Website of sailing yacht Tokomaru2's circumnavigation of the world
Crew: Nick Thomas and Liz Vernon
(date of infomation: Jan to March 2006)
(date of infomation: Jan to March 2006)
These are slightly off the direct line across the
Indian Ocean from
These islands are part of
Two hours out one should call port Blair radio and then
again just before entry and they will tell you where to anchor. The anchorage
is 1 mile west of
Checking out is the reverse process visit the HM to pay harbour dues he will issue an NOC - no objection certificate, take this to customs who will issue the port clearance, take this to immigration. You have to leave on the day you are stamped out. The rest can be done the day before.
Just before we arrived a yacht had anchored at Car Nicobar without authorisation. It had evidently sailed on before officials could check it out. However the HM did politely quiz us to see if it was us. Nobody could explain why tourists are not allowed to visit the Nicobar Islands. North Sentinel, an Andaman island, is also out of bounds as the indigenous population do not like outsiders. A month after we left we heard that some local fishermen went ashore on this island and were killed. When the Indian police went to recover the bodies they were driven off. The bodies were eventualy recovered by the Indian Navy, who have a big presence in Port Blair. What they did to exert their authority we were not told. By March, 24 boats had visited the Andaman’s in 2006.
Places to Go
It is essential to have a visa before arrival. These
are normally valid for 6 months from date of issue. You have to leave
At the Malabar anchorage you will probably be met by Nasar of boat 72. He is the self appointed yachtie Mr Fixit. He is very helpful and speaks reasonably good English. He can fetch diesel and petrol for a mark up of 10 rupees on pump prices which are 35 and 45 Rupees respectively per litre. (£1 = 75 Rupees mar 06).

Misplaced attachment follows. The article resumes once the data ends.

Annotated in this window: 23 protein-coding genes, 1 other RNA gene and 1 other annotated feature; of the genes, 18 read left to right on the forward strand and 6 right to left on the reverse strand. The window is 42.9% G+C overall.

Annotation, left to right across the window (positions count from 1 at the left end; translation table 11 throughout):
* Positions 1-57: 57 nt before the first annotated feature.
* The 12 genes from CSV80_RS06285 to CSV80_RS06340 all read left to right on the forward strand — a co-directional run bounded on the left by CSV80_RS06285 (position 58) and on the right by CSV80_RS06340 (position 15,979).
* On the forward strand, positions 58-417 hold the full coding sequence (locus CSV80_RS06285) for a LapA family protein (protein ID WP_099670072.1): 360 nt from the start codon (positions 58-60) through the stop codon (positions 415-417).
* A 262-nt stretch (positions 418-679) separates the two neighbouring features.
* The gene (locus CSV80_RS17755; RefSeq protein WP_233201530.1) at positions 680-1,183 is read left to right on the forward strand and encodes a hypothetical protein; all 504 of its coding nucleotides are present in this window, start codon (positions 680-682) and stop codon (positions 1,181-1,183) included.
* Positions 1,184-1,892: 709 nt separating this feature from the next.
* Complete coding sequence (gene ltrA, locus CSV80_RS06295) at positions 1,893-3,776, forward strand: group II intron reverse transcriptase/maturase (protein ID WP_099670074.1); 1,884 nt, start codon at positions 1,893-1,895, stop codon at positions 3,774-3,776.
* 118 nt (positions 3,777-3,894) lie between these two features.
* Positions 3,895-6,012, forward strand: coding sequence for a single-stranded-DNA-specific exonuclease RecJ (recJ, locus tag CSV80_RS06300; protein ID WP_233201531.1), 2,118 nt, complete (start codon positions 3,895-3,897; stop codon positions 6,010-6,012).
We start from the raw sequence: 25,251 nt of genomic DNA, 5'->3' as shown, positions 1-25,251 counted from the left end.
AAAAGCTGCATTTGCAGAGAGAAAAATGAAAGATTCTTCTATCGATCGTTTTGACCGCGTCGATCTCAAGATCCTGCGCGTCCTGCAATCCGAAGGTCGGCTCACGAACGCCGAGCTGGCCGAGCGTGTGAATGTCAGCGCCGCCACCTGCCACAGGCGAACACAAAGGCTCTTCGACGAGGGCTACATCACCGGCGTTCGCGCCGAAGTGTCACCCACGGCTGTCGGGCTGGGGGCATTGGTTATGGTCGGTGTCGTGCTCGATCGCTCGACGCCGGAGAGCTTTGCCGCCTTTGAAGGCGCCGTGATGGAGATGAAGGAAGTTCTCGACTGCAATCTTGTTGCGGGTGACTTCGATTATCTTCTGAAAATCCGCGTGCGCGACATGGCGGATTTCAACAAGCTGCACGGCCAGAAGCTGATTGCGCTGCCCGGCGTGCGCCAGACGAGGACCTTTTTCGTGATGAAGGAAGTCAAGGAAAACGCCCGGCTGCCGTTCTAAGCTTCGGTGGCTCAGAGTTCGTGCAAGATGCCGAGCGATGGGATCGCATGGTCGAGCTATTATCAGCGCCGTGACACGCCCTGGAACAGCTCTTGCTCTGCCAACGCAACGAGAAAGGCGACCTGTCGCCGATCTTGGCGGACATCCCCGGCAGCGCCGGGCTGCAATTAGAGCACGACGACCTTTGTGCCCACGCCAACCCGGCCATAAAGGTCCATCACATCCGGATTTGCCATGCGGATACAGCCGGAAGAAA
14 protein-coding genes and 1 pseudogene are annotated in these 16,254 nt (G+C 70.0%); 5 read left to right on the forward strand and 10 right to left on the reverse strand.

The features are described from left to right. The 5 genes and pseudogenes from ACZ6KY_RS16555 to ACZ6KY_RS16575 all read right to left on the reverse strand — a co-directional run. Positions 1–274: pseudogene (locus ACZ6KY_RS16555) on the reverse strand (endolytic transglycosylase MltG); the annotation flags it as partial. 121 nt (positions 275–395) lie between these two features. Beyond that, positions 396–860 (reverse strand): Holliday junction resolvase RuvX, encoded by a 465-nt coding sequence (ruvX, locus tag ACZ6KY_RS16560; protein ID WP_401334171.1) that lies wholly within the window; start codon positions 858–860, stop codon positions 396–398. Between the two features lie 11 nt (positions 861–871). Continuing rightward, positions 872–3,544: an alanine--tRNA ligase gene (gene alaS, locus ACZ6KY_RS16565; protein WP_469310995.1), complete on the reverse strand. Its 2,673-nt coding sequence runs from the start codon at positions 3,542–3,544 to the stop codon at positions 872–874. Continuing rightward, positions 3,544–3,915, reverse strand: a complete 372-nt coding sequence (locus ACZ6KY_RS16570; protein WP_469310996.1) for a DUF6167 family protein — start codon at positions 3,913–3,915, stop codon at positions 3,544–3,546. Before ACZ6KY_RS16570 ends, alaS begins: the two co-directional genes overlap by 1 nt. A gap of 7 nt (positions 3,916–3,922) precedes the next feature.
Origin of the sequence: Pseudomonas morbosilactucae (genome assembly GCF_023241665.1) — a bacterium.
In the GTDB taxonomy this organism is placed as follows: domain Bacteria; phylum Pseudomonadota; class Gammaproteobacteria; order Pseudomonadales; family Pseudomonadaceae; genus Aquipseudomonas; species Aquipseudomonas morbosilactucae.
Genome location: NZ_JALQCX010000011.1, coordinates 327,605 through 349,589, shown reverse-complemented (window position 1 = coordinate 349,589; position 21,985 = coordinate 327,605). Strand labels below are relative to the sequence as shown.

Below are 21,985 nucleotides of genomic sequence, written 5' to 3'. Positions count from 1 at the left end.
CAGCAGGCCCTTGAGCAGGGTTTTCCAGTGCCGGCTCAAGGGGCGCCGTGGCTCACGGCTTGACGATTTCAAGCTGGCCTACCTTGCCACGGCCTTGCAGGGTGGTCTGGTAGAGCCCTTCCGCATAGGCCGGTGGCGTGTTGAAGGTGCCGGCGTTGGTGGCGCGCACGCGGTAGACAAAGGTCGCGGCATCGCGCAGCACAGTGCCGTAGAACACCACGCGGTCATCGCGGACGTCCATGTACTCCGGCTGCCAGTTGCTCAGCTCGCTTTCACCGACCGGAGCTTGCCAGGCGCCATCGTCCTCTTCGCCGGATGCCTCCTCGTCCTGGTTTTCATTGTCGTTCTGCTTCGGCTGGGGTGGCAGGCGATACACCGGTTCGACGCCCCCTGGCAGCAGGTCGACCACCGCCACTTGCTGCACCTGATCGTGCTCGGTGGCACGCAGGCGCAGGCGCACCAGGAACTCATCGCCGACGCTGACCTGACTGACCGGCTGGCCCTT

Boats are directed to the anchorage off the Bolgaty palace hotel. There is no anchoring fee but the hotel charges 100 Rupees per month per boat for "yacht services". This includes water by jerry can, drinkable after Chlorox treatment, rubbish disposal and use of their bar and restaurant. The pool use charge is 250 rupees per person per day.
Dinghies can be left on an old jetty near the
"high court" ferry jetty. This is a burned out water side restaurant.
There is a 24 hour caretaker who will happily look after tenders for a small
tip. Once ashore you are in the centre of a large busy noisy city. There is a
small market close to the jetty with fruit veg bread newspapers. The street directly
up from the market is Banerji rd. Book stalls, hardware, photoshops and the
liquor shop are along here. We found 4 supermarkets in
No visa is needed here. Call up port radio an hour or so before arriving. They will direct you to wait while a navy launch is summoned to check you out. While waiting you can engage your agent, which is compulsory, Windors on vhf 69 or GAC on vhf 72. After naval clearance you will be directed to a berth and lines will be taken by the agents "runner". The choice of berth is either stern to the "Lego" pontoon just inside the breakwater or rafted alongside the north jetty. The former has no facilities and a long walk to the harbour gate, the latter has an ablution block and a water tap too far away to be reached by hose. The harbours main business was importing cement and is correspondingly dusty.
The agent's man will take you his office the charge
(mar 06) was $170 at
Contrary to what is indicated in the corrections to
the pilot book. Mikes yacht services is still in business he is just a bit
dificult to find. He will probably come out to the boat with his pricelist. He
has a large selection of groceries and can fill gas tanks at a good price. In
town the "Food city" supermarket has a reasonably good stock
including fresh meat. At the harbour gate a variety of tuk-tuk operators wait
for custom. Dee Dee speaks some English and can arrange tours inland. The
Klosenberg hotel restaurant is up the lane to the left immediately outside the
port gate. It is not as bad as some have suggested. However, coming from
|Website © Nick Thomas and Liz Vernon 2008|